I’ve been thinking a lot about Syria. Until recently it seemed largely absent from the news beyond the occasional CNN crawler or obligatory New York Times piece on a Sunday. Now that it’s being framed as a civil war, which means it could go on for a long time, I’ve tried to imagine what it must be like to be emotionally battered and sneaking around on the street begging to buy some bread.
I keep imagining a baby suckling the last remnants of life from the breast of its dead mother, or an old woman waiting for her husband who may never come home. What is it like, I wonder, to be tortured in a Syrian prison, or to be shot at close range along with everyone else in your community? What is the last thought that goes through your head when that is happening?
According to the United Nations, children are now being used as human shields while the atrocities of the Syrian regime continue. What is it like to be a father looking upon that? How does one contain the terrible terror beating in your chest when you tell your children to stay away from windows and doors, to try falling asleep in a mattressed corner? How do you say to them, “I can’t go to the store for milk, there is no more milk,” or kiss them with a fiercely whispered “I love you more than my own life”?
How maddening must it be to watch unarmed blue-bereted UN peacekeepers witness the violence day after day while their suited superiors in New York, safely sequestered in council chambers and plush offices overlooking the East River spout diplomatic inanities as the slaughter continues?
We must take “bold steps” former U.N. Secretary-General Kofi Annan, now special envoy to the region has said. Recently, expressing “grave concern” at escalations, Mr. Annan demanded that both sides “take all steps to ensure that civilians are not harmed.” How ridiculous such proclamations must sound falling on Syrian ears full with the shattering sounds of mortar attacks.
Recent press reports from abroad, where the crisis has been covered more vigorously than in the U.S., state that Annan has admitted his plan to end the conflict failed. He wants the U.N. and the international community at large to increase pressure on Syria to ensure its implementation, an unlikely scenario, or to discuss other options that could be undertaken to stop the bloodshed.
But it’s clear that diplomatic efforts are ineffective. U.N. observers have come under fire during massacres and have been refused access to the sites they are meant to examine. Current U.N. Secretary-General Ban Ki-moon told the Security Council that U.N. patrols have been regularly obstructed and deliberately targeted. Annan has threatened further “consequences,” meaning more sanctions, a pathetic strategy in light of failed U.N. attempts to curtail Assad’s murderous tactics.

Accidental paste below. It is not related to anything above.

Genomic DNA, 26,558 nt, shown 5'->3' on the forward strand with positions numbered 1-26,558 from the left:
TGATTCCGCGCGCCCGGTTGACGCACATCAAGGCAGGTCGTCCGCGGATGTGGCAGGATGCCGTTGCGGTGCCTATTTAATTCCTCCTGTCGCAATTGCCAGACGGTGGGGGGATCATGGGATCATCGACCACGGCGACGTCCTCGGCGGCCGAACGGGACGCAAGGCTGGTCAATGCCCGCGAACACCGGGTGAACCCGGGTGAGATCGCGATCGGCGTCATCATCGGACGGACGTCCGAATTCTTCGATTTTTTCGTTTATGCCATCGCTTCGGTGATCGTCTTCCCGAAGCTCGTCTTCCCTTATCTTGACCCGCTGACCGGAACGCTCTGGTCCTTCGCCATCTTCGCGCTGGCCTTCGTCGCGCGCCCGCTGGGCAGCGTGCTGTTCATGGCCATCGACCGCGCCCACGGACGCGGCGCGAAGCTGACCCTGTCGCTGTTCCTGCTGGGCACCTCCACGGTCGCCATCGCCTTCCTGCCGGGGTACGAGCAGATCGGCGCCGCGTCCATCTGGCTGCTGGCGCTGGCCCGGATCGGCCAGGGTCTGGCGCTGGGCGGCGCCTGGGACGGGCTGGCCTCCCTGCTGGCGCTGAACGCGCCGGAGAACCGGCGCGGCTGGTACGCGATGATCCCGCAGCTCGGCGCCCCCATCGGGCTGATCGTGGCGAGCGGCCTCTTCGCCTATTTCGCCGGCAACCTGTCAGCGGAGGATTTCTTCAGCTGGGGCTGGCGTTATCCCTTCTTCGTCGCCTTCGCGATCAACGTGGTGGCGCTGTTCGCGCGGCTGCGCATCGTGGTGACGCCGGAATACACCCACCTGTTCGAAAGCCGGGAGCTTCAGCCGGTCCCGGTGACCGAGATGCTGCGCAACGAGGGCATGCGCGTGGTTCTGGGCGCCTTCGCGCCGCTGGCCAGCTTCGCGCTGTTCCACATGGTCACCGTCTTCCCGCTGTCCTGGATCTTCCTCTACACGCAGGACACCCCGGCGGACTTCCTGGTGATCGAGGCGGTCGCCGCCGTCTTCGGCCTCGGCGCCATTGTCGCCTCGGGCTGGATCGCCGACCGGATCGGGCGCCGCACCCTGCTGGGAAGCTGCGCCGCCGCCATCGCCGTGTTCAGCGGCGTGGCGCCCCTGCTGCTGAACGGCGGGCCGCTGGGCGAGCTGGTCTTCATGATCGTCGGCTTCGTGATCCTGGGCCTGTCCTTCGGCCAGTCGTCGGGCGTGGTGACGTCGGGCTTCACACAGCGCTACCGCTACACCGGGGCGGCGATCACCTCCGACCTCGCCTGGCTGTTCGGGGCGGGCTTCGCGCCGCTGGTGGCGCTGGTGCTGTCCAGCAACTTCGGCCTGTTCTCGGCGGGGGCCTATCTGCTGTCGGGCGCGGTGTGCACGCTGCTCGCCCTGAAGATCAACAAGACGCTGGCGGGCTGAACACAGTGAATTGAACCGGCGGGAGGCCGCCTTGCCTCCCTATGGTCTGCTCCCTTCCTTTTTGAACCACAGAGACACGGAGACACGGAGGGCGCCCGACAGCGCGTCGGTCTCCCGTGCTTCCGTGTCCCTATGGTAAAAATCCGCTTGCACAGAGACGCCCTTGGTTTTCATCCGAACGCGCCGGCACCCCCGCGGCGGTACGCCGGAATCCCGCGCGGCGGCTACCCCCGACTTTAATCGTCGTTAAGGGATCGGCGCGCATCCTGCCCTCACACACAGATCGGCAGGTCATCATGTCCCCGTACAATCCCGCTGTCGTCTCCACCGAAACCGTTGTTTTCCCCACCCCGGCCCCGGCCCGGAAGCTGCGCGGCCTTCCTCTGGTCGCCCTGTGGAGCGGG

One must wonder: If it were a question of access to other parts of the region for our own “vital interests,” or if Syria had a commodity we wanted, say oil, or if we had military interests there as we do in Bahrain, would the so-called civilized world still be dabbling in sanctions? Or might we together have found a way to destroy the barbaric Assad and his brutal regime? (If we can get Osama Bin Laden and Muammar Gadafi, why not Syria’s Satan?)
After the Holocaust, the world proclaimed “Never again!” Samantha Power, Director of the Human Rights Initiative at the Kennedy School of Government at Harvard University reminds us of this in her forthcoming book Again and Again, an examination of American responses to genocide since the Holocaust.
But then came Cambodia, the Balkans and Rwanda. “Never again!” we said. Still, people in those countries for whom we did too little too late learned all too quickly that the promise of “never again” counted for little. And they were not alone, says Powers. “Notwithstanding a promising beginning, and a half-century of rhetorical ballast, the American consensus that genocide is wrong has not been accompanied by a willingness to stop or even condemn the crime itself,” she says. “Genocide has occurred so often and so uncontested in the last fifty years that an epithet more apt in describing recent events than the oft-chanted “Never Again” is in fact “Again and Again.” The gap between the promise and the practice of the last fifty years is dispiriting indeed. How can this be?”
How indeed? It is a question I ask myself every time I think about what is happening on the streets of Syria while here at home we seem more concerned with sports, Dancing with the Stars, and the endless sputtering of political candidates who would be king.
Where in all that clutter is the wail of crying children, the grief of bereft parents, the terrifying sounds of slaughter, and when do we mean, once and for all, Never Again?